If ever there has been a neutral Hogs and Pigs report, Friday’s was it. I don’t recall a report in my professional career in which the actual numbers were this close to the average of analysts’ pre-report estimates. This report is about as neutral to U.S. hog and pork prices as it can be.
The pressure on futures prices today is, in our opinion, completely attributable to China’s announced yesterday that U.S. pork and pork products would be hit with a 25% tariff in the escalating trade battle between the United States and China. There was nothing in the Hogs and Pigs report that would justify a limit or near-limit down move in lean hogs.
Figure 1 shows the report’s key national supply data as well as the average pre-report estimates of analysts as compiled by Urner Barry. Note that the percentage of one year ago figures for the actual inventories of hogs and pigs differed from the average pre-report estimates in only two instances: The breeding herd and the 180-pound and over category. All of the others were, to one decimal point, equal, suggesting that this information was likely already incorporated into futures prices. That is not a certainty of course as actual traders — and especially commodities funds managers — may have expectations that differ from the average of the surveyed analysts. But these are about the best we can do to determine the market’s view of the report before it is released. And the two items of difference are not critical to the immediate market outlook.
The 180-pound and over numbers is more historical than predictive as most of those hogs have already been harvested. Comparing an equal number of weekdays and Saturdays this year to last year, FI slaughter has been 4% larger, year-over-year, since March 1. That almost precisely fits USDA’s 3.9% year-over-year growth of heavyweight hog inventories, adding some instant validity to the report.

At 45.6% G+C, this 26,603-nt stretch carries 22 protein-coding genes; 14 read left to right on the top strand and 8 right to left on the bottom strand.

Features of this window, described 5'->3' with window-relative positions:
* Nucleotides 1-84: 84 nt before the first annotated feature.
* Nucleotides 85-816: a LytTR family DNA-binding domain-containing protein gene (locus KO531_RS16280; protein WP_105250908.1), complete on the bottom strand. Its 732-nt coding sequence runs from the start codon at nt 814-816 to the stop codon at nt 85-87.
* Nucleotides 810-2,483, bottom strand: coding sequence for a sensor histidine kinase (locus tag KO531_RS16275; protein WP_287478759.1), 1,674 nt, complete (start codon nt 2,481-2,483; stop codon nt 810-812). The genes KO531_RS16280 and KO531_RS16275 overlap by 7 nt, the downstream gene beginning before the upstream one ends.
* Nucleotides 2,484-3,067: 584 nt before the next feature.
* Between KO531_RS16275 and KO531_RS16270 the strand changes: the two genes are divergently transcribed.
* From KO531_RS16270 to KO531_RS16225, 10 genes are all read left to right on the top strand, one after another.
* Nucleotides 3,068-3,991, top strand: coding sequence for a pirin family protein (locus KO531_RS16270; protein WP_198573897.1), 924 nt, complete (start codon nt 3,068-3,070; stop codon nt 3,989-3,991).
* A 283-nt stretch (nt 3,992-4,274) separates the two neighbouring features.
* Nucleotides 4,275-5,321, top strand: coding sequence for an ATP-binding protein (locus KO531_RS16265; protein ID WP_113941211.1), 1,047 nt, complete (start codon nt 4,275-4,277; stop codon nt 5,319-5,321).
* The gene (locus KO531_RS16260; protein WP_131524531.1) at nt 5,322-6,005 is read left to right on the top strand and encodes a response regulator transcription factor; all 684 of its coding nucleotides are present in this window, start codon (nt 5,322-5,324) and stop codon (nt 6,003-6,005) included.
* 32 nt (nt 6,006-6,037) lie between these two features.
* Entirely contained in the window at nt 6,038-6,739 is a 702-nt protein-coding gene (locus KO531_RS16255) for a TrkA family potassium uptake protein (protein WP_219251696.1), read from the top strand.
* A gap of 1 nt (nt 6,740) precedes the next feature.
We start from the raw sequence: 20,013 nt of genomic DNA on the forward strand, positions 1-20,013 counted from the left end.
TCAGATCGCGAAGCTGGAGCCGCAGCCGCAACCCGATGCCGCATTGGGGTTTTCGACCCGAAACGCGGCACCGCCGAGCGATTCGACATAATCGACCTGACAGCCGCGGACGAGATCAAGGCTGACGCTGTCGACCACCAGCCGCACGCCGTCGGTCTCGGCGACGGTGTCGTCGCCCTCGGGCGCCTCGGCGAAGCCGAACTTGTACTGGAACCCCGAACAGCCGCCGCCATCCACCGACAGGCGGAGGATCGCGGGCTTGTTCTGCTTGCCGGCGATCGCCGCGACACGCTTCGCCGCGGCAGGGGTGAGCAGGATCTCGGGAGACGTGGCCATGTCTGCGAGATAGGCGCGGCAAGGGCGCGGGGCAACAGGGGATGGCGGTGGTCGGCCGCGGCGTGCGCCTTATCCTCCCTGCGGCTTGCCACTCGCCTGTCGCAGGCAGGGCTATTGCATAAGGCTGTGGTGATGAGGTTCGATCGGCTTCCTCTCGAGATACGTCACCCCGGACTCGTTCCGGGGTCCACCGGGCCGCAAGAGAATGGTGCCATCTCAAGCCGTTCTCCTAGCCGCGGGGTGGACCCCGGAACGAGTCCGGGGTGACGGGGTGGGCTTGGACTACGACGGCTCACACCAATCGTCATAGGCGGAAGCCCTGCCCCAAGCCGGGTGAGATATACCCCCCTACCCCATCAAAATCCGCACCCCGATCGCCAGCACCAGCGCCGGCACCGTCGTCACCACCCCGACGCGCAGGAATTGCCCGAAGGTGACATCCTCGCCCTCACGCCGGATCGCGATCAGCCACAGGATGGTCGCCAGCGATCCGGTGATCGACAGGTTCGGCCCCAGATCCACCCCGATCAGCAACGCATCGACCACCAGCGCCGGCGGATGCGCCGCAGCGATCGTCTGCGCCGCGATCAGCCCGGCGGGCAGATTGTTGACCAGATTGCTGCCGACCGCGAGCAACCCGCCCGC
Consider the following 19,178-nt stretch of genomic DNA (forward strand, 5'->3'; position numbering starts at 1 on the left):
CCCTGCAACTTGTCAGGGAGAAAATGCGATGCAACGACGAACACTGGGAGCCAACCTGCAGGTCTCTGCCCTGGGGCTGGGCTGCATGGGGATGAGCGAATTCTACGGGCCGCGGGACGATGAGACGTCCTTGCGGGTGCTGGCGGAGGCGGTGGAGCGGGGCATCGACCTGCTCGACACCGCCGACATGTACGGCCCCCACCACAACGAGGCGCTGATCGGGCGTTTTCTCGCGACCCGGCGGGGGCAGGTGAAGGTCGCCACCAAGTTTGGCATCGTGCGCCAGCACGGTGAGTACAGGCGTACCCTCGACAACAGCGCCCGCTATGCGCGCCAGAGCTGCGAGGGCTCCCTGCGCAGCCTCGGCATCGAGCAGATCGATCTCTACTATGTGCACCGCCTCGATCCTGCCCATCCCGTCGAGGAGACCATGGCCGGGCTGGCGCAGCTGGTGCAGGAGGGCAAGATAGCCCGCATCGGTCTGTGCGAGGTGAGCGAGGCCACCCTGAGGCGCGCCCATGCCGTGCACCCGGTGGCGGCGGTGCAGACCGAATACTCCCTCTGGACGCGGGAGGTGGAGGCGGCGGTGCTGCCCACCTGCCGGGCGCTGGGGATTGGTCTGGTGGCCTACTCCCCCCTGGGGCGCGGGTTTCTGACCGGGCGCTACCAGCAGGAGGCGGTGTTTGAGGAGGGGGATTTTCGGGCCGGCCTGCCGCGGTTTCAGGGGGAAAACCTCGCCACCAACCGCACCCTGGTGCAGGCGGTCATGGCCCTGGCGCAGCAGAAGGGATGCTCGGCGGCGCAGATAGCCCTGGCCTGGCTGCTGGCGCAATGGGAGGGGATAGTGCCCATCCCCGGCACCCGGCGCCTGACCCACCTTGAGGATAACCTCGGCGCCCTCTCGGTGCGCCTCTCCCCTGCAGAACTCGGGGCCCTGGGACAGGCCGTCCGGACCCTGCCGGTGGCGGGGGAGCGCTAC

The breeding herd, of course, gives us a long-term picture of the change in the “production plant” of the U.S. pork industry. Everyone knows that that plant has been growing steadily in recent years. USDA’s December 2017 revisions to its breeding herd estimates from December 2016 through September 2017 increased the trend growth of the herd to 1.2% per year. This report says that the pace had increased again but the 1.7% year-on-year increase should be no shock to producers or other industry participants given the ample anecdotal evidence of growth the past 12 months. In fact, anecdotal evidence would suggest that this pace might still be slower than the actual growth of the breeding herd.
USDA’s farrowings and farrowing intentions number continue the new relationship between farrowings and the breeding herd that we saw in the December report. Pigs saved per litter set another quarterly record in the December-to-February quarter. Bottom line: U.S. producers continue to become more efficient. Want a shock? Consider the number of sows we need to harvest 125 million head if every herd gets to 30 pigs per sow per year. The answer: Roughly two-thirds of the sows we had on March 1.
So what does this mean for hog supplies in the next year?
More of the same. This report does not change our forecasts from the December report significantly. The numbers and percentage changes in Figure 2 are slightly lower primarily due to a revision in our forecasts of imports of Canadian market hogs. We had expected those to grow sharply with the opening of the Clemens Food Group plant in Michigan and they have not. Imports of Canadian weaner/feeder pigs have also lagged our forecasts, so both have been reduced, pushing U.S. slaughter numbers slightly lower.
But even lower forecasts are still large, and Q4 supplies will fill even our expanded slaughter capacity. Note that the one extra slaughter day this year adds about 0.6% to the Q4 year-on-year change, but even 3.5% is a very large yearly increase. Figure 3 shows our quarterly forecasts prorated across weeks according to historical relationships. The capacity situation will, in our opinion, be tight but not burdensome this fall. Some weeks will see packers not aggressive in buying, but we think that neither the size of Saturday harvests or the duration of Saturday operations during the quarter will, in and of themselves, put negative pressure on hog prices as they did in the fall of 2016.
Note that our fall 2018 capacity of 2.632 million head per week on a 5.4-day work week includes only the first shift at Triumph-Seaboard in Sioux City. The company intends to begin second shift operations this summer, and I’m sure hopes to ramp up throughput aggressively. We remain concerned about the labor quantity and quality issues they will face, especially as Prestage Foods begins hiring workers for its plant.
As for prices, this report changes little in our mind. The China situation does, however, and we are going to have to take some time to compute its impact. Summer hogs in the mid- to upper-$70s are still in the cards and fall, and winter hogs in the low-$60s look reasonable. But the trade situation is troublesome, to say the least. It will likely take some positive developments there to get hog prices higher — even with a neutral report.